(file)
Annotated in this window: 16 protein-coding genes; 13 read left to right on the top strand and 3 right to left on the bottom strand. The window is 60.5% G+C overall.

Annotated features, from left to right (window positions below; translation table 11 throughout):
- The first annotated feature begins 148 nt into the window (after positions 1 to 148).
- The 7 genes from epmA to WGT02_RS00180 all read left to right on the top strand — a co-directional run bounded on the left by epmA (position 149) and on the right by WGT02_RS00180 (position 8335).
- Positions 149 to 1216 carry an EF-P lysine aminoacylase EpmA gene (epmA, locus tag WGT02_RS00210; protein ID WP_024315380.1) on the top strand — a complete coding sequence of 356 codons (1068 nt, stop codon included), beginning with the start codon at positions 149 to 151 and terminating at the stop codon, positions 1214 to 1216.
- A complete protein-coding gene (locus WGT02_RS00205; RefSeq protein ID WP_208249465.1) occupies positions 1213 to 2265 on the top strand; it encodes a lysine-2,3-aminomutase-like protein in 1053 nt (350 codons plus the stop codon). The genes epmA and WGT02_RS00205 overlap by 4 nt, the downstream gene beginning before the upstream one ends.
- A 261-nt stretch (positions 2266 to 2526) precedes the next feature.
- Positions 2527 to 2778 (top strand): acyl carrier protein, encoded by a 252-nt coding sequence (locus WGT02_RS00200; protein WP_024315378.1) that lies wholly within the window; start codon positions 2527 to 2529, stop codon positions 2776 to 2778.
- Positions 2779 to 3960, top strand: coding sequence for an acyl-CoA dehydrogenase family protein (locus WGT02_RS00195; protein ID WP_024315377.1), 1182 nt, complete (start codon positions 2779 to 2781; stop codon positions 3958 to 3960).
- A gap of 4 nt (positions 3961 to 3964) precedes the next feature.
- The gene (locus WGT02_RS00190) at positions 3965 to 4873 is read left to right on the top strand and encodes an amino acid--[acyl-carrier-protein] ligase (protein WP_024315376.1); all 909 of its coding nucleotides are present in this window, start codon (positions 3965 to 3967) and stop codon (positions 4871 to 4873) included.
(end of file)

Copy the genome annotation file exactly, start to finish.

Annotated in this window: 16 protein-coding genes; 13 read left to right on the top strand and 3 right to left on the bottom strand. The window is 60.5% G+C overall.

Annotated features, from left to right (window positions below; translation table 11 throughout):
- The first annotated feature begins 148 nt into the window (after positions 1 to 148).
- The 7 genes from epmA to WGT02_RS00180 all read left to right on the top strand — a co-directional run bounded on the left by epmA (position 149) and on the right by WGT02_RS00180 (position 8335).
- Positions 149 to 1216 carry an EF-P lysine aminoacylase EpmA gene (epmA, locus tag WGT02_RS00210; protein ID WP_024315380.1) on the top strand — a complete coding sequence of 356 codons (1068 nt, stop codon included), beginning with the start codon at positions 149 to 151 and terminating at the stop codon, positions 1214 to 1216.
- A complete protein-coding gene (locus WGT02_RS00205; RefSeq protein ID WP_208249465.1) occupies positions 1213 to 2265 on the top strand; it encodes a lysine-2,3-aminomutase-like protein in 1053 nt (350 codons plus the stop codon). The genes epmA and WGT02_RS00205 overlap by 4 nt, the downstream gene beginning before the upstream one ends.
- A 261-nt stretch (positions 2266 to 2526) precedes the next feature.
- Positions 2527 to 2778 (top strand): acyl carrier protein, encoded by a 252-nt coding sequence (locus WGT02_RS00200; protein WP_024315378.1) that lies wholly within the window; start codon positions 2527 to 2529, stop codon positions 2776 to 2778.
- Positions 2779 to 3960, top strand: coding sequence for an acyl-CoA dehydrogenase family protein (locus WGT02_RS00195; protein ID WP_024315377.1), 1182 nt, complete (start codon positions 2779 to 2781; stop codon positions 3958 to 3960).
- A gap of 4 nt (positions 3961 to 3964) precedes the next feature.
- The gene (locus WGT02_RS00190) at positions 3965 to 4873 is read left to right on the top strand and encodes an amino acid--[acyl-carrier-protein] ligase (protein WP_024315376.1); all 909 of its coding nucleotides are present in this window, start codon (positions 3965 to 3967) and stop codon (positions 4871 to 4873) included.